Sarah Ahmad Alfaqeeh1 , Sukumaran Anil2
1. Post-graduate student, Demonstrator, Division of Orthodontics, Department of Preventive Dental Sciences, College of Dentistry, King Saud University, Riyadh, Kingdom of Saudi Arabia.
2. Professor, Division of Periodontics, Department of Preventive Dental Sciences, College of Dentistry, King Saud University, Riyadh, Kingdom of Saudi Arabia.
Corresponding author: “Dr. Sarah A. A1-Facieeh” firstname.lastname@example.org
J Pak DentAssoc.2009; 18(1): 025 – 029.
Adult patients have many preexisting conditions that are not seen in the adolescent population including tooth loss, severe skeletal dysplasias, periodontal disease and various forms of temporomandibular dysfunction (TMD). Frequently, the preexisting conditions that are present in the adult patient interfere with the achievement of orthodontisc’s general idealized goals. Problem-oriented synthesis of the dental needs of each case helps determine specific treatment objectives that one must establish before determining the treatment plan. A 51 years old patient approached the dental clinic to improve her smile esthetics. She was a skeletal class III high angled case with an increased lower facial height and a dentally class I with supraerupted upper right central incisor, mild spacing between right upper central and lateral incisors and moderate lower anterior crowding. Bolton discrepancy showed 4 mm of overall tooth material excess in the lower arch. Gingival overgrowth associated with nifedipine intake was also recorded. As a more realistic treatment plan with an interdisciplinary approach was considered to be appropriate in terms of treatment efficacy and duration, a team comprising of a periodontist, an orthodontist and a restorative dentist was formed to manage the case. The importance of multidisciplinary approach in managing the case was explained. After gingivectomy, the patient was kept in a maintenance program, including oral hygiene instructions and professional tooth cleaning during the complete orthodontic treatment. Follow-up of the case for a year did not reveal any recurrence of the drug induced gingival enlargement. This case not only emphasizes the role of meticulous oral hygiene maintenance in preventing the recurrence of gingival enragement but also the ease with which adult cases could be managed efficiently with minimal endeavors by a team approach.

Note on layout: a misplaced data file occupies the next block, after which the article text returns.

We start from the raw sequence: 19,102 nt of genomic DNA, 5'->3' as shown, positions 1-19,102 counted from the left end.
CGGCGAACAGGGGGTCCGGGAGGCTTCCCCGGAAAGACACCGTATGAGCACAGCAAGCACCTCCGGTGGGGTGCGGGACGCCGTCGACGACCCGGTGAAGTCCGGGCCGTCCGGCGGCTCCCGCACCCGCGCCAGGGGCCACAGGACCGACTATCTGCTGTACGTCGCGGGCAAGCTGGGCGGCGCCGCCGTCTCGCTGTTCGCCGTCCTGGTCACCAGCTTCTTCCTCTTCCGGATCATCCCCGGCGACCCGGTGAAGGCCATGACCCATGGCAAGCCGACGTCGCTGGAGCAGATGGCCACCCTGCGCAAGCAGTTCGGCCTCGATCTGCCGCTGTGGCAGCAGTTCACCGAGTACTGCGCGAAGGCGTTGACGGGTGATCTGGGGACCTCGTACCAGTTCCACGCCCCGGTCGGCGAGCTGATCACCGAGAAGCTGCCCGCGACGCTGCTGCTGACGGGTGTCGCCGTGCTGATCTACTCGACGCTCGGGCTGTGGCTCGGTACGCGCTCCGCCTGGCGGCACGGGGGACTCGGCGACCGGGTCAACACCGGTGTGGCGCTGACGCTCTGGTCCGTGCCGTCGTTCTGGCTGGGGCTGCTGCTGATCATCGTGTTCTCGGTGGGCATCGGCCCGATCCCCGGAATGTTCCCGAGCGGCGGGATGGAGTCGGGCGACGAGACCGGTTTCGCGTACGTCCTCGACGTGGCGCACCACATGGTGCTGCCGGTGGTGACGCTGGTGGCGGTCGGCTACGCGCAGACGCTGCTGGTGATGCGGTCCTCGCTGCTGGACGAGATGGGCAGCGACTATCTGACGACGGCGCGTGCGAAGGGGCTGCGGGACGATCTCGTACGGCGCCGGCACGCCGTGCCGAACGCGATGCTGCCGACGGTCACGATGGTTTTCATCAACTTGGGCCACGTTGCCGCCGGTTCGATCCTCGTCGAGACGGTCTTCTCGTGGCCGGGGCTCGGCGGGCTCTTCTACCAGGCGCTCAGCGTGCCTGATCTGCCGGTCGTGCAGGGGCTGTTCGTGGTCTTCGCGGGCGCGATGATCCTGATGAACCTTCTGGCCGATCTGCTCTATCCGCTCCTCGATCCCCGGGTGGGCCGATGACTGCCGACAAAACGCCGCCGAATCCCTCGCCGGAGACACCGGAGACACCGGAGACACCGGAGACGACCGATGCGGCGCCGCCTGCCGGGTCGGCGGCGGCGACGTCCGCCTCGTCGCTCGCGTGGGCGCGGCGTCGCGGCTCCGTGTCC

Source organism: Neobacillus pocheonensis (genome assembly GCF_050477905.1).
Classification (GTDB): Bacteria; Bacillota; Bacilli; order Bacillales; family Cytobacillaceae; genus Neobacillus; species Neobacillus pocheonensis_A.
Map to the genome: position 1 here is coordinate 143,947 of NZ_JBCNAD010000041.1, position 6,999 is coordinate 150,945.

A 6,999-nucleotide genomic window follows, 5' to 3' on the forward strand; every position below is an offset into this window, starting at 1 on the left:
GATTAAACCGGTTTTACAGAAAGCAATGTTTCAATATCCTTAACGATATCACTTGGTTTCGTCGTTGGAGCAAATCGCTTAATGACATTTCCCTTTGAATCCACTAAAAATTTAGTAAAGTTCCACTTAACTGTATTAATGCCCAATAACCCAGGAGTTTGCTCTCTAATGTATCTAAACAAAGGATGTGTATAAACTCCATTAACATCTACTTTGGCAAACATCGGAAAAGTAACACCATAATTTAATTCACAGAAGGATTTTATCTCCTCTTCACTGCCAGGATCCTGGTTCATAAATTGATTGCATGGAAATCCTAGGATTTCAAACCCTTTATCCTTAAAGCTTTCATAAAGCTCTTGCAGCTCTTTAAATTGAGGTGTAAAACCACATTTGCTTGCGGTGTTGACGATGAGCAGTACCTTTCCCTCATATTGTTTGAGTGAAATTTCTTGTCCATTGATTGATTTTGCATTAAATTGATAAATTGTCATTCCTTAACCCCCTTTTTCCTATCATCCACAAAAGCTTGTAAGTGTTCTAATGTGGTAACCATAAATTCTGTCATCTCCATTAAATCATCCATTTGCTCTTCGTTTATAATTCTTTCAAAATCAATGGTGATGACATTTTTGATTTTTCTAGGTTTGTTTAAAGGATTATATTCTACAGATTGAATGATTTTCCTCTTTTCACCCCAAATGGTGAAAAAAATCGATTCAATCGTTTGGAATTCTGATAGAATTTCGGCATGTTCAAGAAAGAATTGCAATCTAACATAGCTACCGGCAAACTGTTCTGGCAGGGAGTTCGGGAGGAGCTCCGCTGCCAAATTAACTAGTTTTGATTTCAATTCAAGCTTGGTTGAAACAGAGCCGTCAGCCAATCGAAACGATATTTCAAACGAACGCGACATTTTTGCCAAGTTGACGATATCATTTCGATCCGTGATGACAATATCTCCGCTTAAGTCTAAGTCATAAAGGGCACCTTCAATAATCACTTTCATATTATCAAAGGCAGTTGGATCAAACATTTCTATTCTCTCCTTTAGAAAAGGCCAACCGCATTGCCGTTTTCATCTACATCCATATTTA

Drug induced gingival enlargement, multidisciplinary approach, nifedipine, orthodontic treatment.
Orthodontics is one of the most dramatic means available to modify local factors and site specificity of the disease process. To manage the periodontal issues in adult treatment effectively; the orthodontist must make an accurate assessment of the patient’s potential for bone or gingival recession during orthodontic tooth movement. Therefore appropriate management of several factors is needed to prevent negative periodontal sequelae during orthodontic treatment. Drug induced gingival overgrowth is frequently observed as a side effect with the use of several medications in susceptible patients.’ Nifedipine is a calcium channel-blocking agent of the dihydropyridine group widely used as a vasodilating agent for the treatment of hypertension and ischemic heart disease.2 Although gingival enlargement may affect all parts of the mouth; it has been reported as more pronounced on the labial aspects of the upper and lower anterior teeth.’ Gingival overgrowth, which normally begins in the region of the interdental papilla, may favor the appearance of clinical symptoms and signs that include pain, bleeding and friability of the tissue, abnormal movement of the teeth, changes of appearance, phonetics and occlusion as well as the appearance of dental caries and other periodontal disorders.4